When did Kerry become Obama's choice to replace Clinton?
Sen. John Kerry found a smooth road to confirmation as secretary of state capped by an overwhelming 94-3 vote in the Senate.
It was a road made smoother when another top prospect for the job, veteran diplomat Susan Rice, withdrew her name from consideration in mid-December amid Republicans' tough criticism of her.
But was Kerry President Barack Obama's choice to lead the State Department before Rice bowed out? He suggested as much in a recent interview with The Boston Globe, then dialed back his comments after reporters noted they contradicted the account given by Obama's spokesman.
Kerry, a Massachusetts Democrat, described to The Globe a conversation between he and Obama - a talk he says took place when Rice was considered by many political analysts to have Obama's support for the post.
"He called me, actually a week before Susan [Rice] got out of the thing," the paper quoted Kerry as saying.
"He called me and said, 'You're my choice. I want you to do this.' He asked me to keep it quiet. I did. I sat on it."
Rice withdrew her name on December 13 and elected to remain U.S. ambassador to the United Nations. She told Obama in a letter that day "the confirmation process would be lengthy, disruptive, and costly - to you and to our most pressing national and international priorities. That trade-off is simply not worth it to our country."
The next day, White House Press Secretary Jay Carney told reporters, "The president had not made a decision about his next secretary of state."
But, by Kerry's account in The Globe, he had already been offered the job.
After the comments were published in The Globe, Kerry issued a statement to Reuters which said: "Private discussions are best kept private and my imprecise, overly casual answer to a question about timing confused things."
"To clarify, through many private conversations over a long and busy period for everyone, I knew that the president was interested in the possibility of my serving as secretary of state but the president did not formally offer me the job until later in December," he said.
White House Press Secretary Jay Carney declined to comment Friday on a conversation such as the one Kerry described.
"Who is right here, you or Kerry?" a reporter asked.
"Well, I would simply say that I'm not going to read out specific conversations," Carney replied. "I speak for the president, and the president, when he makes a decision, announces it. And that was the case."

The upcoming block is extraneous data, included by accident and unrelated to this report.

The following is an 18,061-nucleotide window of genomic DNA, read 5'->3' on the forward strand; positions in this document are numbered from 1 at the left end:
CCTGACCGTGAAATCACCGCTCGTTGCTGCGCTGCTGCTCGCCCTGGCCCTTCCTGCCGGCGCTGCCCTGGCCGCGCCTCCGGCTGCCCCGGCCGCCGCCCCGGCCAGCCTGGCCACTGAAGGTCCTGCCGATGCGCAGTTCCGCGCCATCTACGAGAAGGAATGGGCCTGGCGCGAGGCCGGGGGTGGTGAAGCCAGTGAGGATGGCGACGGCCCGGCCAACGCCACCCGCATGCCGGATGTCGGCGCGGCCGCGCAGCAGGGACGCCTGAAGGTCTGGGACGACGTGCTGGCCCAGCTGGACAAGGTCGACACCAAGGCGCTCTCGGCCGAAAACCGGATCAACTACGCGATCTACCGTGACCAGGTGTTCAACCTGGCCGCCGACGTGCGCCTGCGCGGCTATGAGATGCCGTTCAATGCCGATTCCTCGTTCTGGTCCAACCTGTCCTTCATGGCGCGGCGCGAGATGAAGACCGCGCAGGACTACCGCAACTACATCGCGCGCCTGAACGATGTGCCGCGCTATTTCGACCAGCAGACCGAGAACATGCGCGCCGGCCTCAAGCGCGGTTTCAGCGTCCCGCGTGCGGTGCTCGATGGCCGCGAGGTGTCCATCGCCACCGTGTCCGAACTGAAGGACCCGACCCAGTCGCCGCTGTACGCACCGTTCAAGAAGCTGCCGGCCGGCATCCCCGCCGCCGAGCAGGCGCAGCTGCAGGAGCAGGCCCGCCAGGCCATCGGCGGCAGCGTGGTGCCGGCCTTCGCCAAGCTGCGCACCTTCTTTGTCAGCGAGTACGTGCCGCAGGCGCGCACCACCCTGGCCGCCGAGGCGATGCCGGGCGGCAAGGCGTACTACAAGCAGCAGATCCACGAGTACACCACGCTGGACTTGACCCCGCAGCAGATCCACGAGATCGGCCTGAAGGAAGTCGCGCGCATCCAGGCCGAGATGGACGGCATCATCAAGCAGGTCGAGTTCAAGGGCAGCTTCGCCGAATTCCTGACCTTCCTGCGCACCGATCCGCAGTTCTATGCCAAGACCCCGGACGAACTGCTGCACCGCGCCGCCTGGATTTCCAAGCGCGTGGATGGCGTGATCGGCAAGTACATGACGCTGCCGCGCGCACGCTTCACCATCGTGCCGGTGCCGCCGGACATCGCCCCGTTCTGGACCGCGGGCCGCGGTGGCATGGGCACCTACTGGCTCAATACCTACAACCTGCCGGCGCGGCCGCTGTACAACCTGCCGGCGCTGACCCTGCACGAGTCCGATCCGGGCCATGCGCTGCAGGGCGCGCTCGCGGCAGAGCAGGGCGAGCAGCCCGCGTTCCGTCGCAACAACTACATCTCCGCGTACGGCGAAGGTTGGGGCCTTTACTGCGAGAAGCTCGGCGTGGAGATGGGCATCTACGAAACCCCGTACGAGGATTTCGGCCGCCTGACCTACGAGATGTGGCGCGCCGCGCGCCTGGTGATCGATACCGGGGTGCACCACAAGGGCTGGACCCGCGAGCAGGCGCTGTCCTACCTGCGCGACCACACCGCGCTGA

Republicans had hammered Rice for months over her characterization of the attack that killed four Americans, including U.S. Ambassador Christopher Stevens, on September 11, 2012, in Benghazi, Libya. Rice appeared on several television programs and described the attack as a spontaneous riot sparked by an anti-Islam film; the Obama administration later characterized it as terrorism. She based her comments on unclassified talking points developed by the intelligence community, and noted their understanding of the events changed over time as more information became available.
Carney said in December that Rice withdrew her name of her own initiative, rather than at the request of the White House.
He took the opportunity on Friday to blast "the really absurd obsession for political purposes by critics on Capitol Hill on the talking points provided for appearances on a Sunday show with regards to the attack."
After Kerry was confirmed for the top diplomatic job, Rice praised him for having worked in the Senate "tirelessly and effectively to advance U.S. interests and values around the globe.
"I have been honored to work with him in the past, and I look forward to working closely with him again on President Obama's national security team," she said.
But regardless of when Obama communicated or arrived at his decision, Kerry stepped down from his Senate seat and was sworn into his new post on Friday afternoon.
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